Lightning protection is a system of devices and technical solutions whose task is to protect the building and its tenants against the direct and indirect effects of atmospheric discharges. Therefore, it is one of the basic installations to ensure the safety of the facility and people using it. The lightning protection system is also called the LPS installation or system (Lightning Protection System).
Thanks to the use of lightning protection, people (and animals) present in the building are less exposed to electric shock, the risk of damage to the electrical system and the occurrence of fire or explosion is negligible, and the force of the lightning strike will not weaken the roof or wall structure. In addition, the risk of permanent damage to equipment connected to the power supply is reduced, and surge energy, short-circuit and leakage currents are safely discharged to a place where they do not pose a threat.
IMPORTANT: General rules and basic recommendations regarding lightning protection of buildings with their technical equipment, as well as protection of people staying in these buildings are specified in the PN-EN 62305-1:2011 standard.
Lightning protection is – to put it simply - a network of metal wires mounted on the building, from the roof to the ground. Due to the fact that these elements touch the ground, the energy transmitted by lightning is safely discharged to it. Due to the enormous energy of atmospheric discharges, the lack of an efficient and effective installation may result in fire or electric shock.
A typical lightning protection system consists of the following elements:
Horizontal air terminals are installed along the ridge (gable line) as well as on the roof edge to create a protective mesh. Wires are also placed on the chimney and antenna mast. If the roof is sloping, the cables are secured with brackets. The tasks of air terminals can also be fulfilled by some metal parts of the house, which should be connected to the building's earthing system (or provided with a separate earthing). Most often these are gutters, handrails, but also metal parts of the roof.
The down-conductor should be connected to the ground using a test clamp. For safety reasons, security wires should not be installed closer than 2 m from the entrance to the building.
The internal part of the lightning protection system is primarily designed to prevent the occurrence of sparks in the protected facility caused by the operation of the external LPS system. Therefore, the basic element of internal lightning protection are reliable and reliable surge arresters. The internal LPS system can be implemented using equipotential bonding of the external system with the metal structural parts of the building and its installations, or by means of electrical insulation.
In installations coming from the outside to a building, limiters should be used to equalize potentials and protect against lightning current (this is the so-called first degree of protection). The next step is to use limiters (the so-called second degree of protection) protecting against all kinds of internal overvoltages (e.g. overvoltages caused by devices), atmospheric overvoltages induced in installations inside the building, overvoltages passed through the first degree of protection.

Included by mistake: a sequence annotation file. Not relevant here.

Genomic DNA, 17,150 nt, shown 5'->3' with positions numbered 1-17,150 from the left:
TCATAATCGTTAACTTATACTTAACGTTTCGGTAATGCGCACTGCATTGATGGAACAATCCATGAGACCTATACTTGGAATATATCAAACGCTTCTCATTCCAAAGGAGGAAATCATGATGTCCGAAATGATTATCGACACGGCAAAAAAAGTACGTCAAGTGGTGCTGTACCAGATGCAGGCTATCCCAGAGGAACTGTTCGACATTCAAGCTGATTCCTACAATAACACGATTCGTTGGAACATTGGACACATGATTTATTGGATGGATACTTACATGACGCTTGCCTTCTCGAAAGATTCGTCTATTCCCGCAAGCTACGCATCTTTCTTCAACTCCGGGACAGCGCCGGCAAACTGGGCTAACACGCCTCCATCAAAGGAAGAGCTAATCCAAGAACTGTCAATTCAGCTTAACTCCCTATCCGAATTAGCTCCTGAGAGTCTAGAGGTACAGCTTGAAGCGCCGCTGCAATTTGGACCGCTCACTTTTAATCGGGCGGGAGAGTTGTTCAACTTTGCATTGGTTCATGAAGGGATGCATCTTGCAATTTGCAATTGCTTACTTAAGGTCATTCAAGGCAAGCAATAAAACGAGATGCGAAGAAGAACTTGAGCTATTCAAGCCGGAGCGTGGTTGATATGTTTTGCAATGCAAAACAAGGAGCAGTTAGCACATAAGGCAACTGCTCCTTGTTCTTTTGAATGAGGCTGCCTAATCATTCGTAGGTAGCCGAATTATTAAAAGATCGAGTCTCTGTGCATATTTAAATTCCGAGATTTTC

Single-family buildings should have lightning protection:
A lightning protection system is therefore not always mandatory (the decisive voice in this matter should belong to the designer who performs a risk analysis in accordance with the relevant standards), but it is worth installing it to better protect the building, residents and devices connected to the network energy. When a lightning strikes a non-combustible material (e.g. concrete, brick), it can cause its rupture, while a hit to electrical wires can damage them, as well as damage devices connected to the power grid.
The lightning protection system works in such a way that its highest element (i.e. the air terminal) takes over the currents when the lightning strikes. The properties of properly designed and made air terminals mean that it is them, and not other elements of the roof, that lightning will strike.
The current then passes from the air terminals to the down conductors, and through them to the earth electrodes, which dissipate the energy from the lightning in the ground. This process makes the potential difference between the clouds and the ground equalized, and excess energy does not pose a risk of electric shock or fire.
The installation will be effective when it is made on the basis of a reliable calculation of the lightning hazard indicator. The following building parameters will be important here:
A very important element will also be the quality of the products used to create the installation. Therefore, it is recommended to use only tested, safety-certified and manufactured in accordance with applicable standards components.
Another important factor is the diligence of workmanship, in particular the connections of earth rods, horizontal air terminals, vertical air terminals, which must be welded or screwed together with screw clamps. The quality of the installation is also affected by the elimination of induction and overvoltages accompanying strong electromagnetic discharges caused by lightning strikes (this is achieved by making equipotential bonding and overvoltage protection).
It is a common and dangerous mistake to believe that it is very easy to create a lightning protection installation. Meanwhile, even prosaic mistakes made in this process may result in a lack of adequate protection.
Among the most common negligence regarding the protective installation are: